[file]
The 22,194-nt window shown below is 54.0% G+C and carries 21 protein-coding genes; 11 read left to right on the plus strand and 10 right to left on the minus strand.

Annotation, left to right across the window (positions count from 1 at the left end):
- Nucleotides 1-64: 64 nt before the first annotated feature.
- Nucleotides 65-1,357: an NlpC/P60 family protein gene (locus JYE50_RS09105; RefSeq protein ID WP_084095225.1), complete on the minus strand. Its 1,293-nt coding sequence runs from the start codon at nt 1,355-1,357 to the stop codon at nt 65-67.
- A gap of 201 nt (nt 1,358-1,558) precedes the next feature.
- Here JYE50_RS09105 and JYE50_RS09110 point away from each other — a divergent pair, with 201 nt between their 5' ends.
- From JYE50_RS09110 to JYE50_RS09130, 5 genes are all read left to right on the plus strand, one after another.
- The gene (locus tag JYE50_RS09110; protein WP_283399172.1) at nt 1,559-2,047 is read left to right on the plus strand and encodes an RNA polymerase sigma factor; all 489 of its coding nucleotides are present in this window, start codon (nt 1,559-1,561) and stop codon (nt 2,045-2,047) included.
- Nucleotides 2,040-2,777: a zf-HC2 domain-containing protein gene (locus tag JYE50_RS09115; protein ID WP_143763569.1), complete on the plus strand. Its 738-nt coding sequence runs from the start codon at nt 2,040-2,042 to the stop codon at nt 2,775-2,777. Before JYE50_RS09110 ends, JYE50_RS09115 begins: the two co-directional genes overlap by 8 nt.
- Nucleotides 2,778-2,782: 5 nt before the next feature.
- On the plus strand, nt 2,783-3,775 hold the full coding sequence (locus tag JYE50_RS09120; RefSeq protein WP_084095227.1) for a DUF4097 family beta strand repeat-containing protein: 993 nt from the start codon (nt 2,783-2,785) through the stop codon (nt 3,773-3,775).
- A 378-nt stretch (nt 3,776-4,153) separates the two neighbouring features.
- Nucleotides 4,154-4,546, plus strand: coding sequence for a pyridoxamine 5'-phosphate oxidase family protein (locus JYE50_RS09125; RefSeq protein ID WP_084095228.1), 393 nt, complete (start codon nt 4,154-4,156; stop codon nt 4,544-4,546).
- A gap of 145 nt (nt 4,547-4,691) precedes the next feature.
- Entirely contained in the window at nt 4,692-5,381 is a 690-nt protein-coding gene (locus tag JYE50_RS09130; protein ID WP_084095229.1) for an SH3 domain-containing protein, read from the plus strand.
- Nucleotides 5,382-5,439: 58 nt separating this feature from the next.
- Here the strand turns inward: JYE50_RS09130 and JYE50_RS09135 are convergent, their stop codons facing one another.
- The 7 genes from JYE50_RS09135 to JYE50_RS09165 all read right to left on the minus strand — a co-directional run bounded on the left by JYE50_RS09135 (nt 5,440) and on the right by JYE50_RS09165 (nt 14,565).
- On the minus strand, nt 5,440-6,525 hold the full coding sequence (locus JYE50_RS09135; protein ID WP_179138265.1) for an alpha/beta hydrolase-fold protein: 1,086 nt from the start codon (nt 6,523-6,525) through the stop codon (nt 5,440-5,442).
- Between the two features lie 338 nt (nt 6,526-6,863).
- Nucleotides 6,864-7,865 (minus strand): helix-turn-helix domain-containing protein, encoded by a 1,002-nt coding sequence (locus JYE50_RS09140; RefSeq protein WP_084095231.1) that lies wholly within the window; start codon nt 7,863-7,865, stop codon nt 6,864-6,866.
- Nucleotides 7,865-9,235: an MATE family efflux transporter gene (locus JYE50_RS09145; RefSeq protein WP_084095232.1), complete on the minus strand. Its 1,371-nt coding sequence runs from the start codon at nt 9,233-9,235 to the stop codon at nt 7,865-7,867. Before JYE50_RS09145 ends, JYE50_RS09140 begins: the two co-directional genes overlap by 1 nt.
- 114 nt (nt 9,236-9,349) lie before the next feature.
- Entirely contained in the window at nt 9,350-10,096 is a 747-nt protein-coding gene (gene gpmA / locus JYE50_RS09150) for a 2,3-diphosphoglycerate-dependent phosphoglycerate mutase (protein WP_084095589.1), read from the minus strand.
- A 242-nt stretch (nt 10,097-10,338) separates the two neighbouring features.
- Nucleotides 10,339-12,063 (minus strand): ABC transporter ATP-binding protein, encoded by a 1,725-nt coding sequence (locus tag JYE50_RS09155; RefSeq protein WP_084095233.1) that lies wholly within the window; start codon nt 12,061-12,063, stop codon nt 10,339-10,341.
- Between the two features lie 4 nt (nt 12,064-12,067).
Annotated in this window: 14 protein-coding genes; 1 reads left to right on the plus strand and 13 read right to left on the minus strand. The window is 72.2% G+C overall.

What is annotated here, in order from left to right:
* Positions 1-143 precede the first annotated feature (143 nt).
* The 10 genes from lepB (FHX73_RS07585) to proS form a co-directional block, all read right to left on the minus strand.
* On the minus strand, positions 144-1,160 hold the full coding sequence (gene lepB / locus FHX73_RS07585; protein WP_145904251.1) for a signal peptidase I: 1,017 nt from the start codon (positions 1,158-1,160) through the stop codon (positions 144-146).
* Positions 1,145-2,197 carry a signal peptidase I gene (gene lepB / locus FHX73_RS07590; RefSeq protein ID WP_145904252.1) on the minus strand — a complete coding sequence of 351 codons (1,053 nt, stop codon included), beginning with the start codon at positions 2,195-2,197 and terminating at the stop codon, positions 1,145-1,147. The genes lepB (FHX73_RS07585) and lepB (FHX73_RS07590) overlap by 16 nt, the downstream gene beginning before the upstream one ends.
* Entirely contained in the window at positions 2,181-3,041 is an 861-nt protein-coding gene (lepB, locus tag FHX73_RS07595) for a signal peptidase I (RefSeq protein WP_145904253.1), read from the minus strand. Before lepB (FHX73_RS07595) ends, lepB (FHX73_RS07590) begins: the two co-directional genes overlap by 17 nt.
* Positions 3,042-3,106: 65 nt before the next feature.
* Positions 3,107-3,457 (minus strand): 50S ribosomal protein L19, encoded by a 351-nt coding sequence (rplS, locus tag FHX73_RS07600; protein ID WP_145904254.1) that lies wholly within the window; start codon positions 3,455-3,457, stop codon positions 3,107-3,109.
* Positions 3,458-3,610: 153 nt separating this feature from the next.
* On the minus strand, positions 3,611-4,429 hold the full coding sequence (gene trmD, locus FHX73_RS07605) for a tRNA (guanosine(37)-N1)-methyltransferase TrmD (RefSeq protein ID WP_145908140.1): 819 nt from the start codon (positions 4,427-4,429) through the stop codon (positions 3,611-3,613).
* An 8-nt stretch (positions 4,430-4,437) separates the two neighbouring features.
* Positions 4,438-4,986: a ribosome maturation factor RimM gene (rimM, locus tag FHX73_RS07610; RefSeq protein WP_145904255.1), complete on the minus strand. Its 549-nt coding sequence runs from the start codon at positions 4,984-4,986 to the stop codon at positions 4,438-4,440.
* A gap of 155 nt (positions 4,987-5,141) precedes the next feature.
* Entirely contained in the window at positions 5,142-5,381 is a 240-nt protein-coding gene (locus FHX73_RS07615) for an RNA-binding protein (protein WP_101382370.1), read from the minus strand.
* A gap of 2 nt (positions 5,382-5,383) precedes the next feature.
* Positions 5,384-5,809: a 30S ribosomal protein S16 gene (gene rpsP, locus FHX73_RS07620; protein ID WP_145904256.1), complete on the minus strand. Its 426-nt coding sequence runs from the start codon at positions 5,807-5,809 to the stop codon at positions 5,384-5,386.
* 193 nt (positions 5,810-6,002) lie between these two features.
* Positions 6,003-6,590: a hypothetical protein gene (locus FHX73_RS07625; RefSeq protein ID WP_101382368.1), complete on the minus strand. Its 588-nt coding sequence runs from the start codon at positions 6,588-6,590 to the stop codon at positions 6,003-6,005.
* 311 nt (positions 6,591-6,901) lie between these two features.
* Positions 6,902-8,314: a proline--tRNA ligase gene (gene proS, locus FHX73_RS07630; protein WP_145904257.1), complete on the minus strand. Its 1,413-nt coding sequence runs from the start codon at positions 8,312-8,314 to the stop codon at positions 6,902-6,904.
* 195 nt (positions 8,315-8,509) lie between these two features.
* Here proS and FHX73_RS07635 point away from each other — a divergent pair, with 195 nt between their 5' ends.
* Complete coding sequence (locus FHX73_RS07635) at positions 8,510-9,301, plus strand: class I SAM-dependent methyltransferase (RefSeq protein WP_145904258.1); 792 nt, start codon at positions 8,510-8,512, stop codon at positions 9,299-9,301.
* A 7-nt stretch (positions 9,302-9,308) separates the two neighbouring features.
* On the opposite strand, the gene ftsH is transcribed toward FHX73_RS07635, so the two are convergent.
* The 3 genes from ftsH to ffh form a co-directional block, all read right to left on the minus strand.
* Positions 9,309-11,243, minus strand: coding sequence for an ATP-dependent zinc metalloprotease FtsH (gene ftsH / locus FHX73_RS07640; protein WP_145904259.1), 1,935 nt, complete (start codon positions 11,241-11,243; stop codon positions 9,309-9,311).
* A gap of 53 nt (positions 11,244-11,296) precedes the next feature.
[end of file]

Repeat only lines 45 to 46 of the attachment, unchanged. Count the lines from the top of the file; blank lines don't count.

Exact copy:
* 193 nt (positions 5,810-6,002) lie between these two features.
* Positions 6,003-6,590: a hypothetical protein gene (locus FHX73_RS07625; RefSeq protein ID WP_101382368.1), complete on the minus strand. Its 588-nt coding sequence runs from the start codon at positions 6,588-6,590 to the stop codon at positions 6,003-6,005.